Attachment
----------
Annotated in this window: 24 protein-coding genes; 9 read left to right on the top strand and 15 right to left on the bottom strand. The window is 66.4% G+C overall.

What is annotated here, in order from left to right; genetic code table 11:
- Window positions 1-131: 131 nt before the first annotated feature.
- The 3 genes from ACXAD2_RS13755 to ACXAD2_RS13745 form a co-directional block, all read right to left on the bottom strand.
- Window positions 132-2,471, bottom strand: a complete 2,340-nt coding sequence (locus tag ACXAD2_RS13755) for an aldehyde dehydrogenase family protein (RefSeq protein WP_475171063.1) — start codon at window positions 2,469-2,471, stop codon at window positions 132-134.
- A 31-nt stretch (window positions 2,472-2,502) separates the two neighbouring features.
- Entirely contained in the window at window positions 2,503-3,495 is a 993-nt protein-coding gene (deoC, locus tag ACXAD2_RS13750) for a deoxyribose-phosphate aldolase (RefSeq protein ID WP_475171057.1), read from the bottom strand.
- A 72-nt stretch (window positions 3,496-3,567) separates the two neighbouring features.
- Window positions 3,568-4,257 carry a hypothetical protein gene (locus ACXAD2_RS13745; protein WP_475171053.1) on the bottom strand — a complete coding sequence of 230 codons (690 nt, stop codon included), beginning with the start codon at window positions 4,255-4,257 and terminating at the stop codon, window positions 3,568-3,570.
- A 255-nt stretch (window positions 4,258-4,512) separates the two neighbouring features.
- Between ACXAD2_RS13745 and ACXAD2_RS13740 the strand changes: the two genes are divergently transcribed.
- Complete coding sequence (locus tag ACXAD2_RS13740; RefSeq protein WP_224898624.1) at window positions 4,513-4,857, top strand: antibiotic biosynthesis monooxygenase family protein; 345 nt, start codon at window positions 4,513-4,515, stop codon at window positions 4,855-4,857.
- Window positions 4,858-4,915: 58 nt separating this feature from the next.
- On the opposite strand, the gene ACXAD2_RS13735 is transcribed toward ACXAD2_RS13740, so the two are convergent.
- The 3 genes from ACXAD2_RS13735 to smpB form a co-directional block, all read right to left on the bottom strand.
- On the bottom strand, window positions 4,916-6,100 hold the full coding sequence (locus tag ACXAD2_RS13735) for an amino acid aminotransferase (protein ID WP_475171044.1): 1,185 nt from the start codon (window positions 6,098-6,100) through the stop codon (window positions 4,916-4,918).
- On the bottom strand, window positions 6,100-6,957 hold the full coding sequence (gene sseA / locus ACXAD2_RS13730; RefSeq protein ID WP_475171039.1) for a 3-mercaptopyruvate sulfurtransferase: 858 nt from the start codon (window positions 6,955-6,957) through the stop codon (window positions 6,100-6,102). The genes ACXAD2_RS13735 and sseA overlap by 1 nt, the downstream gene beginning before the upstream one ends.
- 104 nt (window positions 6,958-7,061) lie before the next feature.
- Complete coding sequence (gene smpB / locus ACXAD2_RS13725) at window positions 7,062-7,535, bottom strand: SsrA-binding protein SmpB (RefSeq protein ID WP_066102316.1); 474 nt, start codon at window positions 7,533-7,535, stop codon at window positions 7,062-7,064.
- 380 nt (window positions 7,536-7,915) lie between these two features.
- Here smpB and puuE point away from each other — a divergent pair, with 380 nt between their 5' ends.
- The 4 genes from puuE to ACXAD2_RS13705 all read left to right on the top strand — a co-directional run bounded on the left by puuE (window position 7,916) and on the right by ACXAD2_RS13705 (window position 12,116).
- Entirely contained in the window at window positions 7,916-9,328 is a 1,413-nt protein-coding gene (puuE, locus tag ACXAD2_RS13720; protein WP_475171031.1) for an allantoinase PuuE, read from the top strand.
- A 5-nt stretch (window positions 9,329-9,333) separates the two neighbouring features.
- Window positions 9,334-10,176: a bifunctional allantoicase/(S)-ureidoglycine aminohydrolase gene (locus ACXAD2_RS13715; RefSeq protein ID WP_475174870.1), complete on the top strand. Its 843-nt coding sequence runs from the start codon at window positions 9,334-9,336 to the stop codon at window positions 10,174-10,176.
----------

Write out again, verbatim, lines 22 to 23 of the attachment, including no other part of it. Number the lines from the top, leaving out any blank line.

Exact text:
- The 4 genes from puuE to ACXAD2_RS13705 all read left to right on the top strand — a co-directional run bounded on the left by puuE (window position 7,916) and on the right by ACXAD2_RS13705 (window position 12,116).
- Entirely contained in the window at window positions 7,916-9,328 is a 1,413-nt protein-coding gene (puuE, locus tag ACXAD2_RS13720; protein WP_475171031.1) for an allantoinase PuuE, read from the top strand.